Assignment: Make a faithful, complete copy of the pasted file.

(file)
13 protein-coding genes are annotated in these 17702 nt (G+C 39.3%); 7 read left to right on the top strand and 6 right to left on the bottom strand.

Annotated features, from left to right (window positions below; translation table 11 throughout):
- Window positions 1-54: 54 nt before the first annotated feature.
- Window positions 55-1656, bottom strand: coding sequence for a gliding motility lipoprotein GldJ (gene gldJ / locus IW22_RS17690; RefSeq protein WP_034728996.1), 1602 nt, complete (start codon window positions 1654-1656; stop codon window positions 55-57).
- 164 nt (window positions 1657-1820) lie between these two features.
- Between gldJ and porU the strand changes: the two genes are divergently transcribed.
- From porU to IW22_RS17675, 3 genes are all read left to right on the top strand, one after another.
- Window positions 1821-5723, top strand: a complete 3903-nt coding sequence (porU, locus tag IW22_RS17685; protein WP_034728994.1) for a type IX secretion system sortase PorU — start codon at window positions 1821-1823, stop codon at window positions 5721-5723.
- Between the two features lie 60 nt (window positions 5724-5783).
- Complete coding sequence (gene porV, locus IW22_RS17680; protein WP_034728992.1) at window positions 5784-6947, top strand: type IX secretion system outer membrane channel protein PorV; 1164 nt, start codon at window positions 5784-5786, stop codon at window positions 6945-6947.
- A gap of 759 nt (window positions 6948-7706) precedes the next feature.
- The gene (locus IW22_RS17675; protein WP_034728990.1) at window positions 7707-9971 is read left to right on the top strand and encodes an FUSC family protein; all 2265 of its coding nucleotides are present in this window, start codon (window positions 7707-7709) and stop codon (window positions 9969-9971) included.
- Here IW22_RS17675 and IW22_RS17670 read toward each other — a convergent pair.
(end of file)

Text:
13 protein-coding genes are annotated in these 17702 nt (G+C 39.3%); 7 read left to right on the top strand and 6 right to left on the bottom strand.

Annotated features, from left to right (window positions below; translation table 11 throughout):
- Window positions 1-54: 54 nt before the first annotated feature.
- Window positions 55-1656, bottom strand: coding sequence for a gliding motility lipoprotein GldJ (gene gldJ / locus IW22_RS17690; RefSeq protein WP_034728996.1), 1602 nt, complete (start codon window positions 1654-1656; stop codon window positions 55-57).
- 164 nt (window positions 1657-1820) lie between these two features.
- Between gldJ and porU the strand changes: the two genes are divergently transcribed.
- From porU to IW22_RS17675, 3 genes are all read left to right on the top strand, one after another.
- Window positions 1821-5723, top strand: a complete 3903-nt coding sequence (porU, locus tag IW22_RS17685; protein WP_034728994.1) for a type IX secretion system sortase PorU — start codon at window positions 1821-1823, stop codon at window positions 5721-5723.
- Between the two features lie 60 nt (window positions 5724-5783).
- Complete coding sequence (gene porV, locus IW22_RS17680; protein WP_034728992.1) at window positions 5784-6947, top strand: type IX secretion system outer membrane channel protein PorV; 1164 nt, start codon at window positions 5784-5786, stop codon at window positions 6945-6947.
- A gap of 759 nt (window positions 6948-7706) precedes the next feature.
- The gene (locus IW22_RS17675; protein WP_034728990.1) at window positions 7707-9971 is read left to right on the top strand and encodes an FUSC family protein; all 2265 of its coding nucleotides are present in this window, start codon (window positions 7707-7709) and stop codon (window positions 9969-9971) included.
- Here IW22_RS17675 and IW22_RS17670 read toward each other — a convergent pair.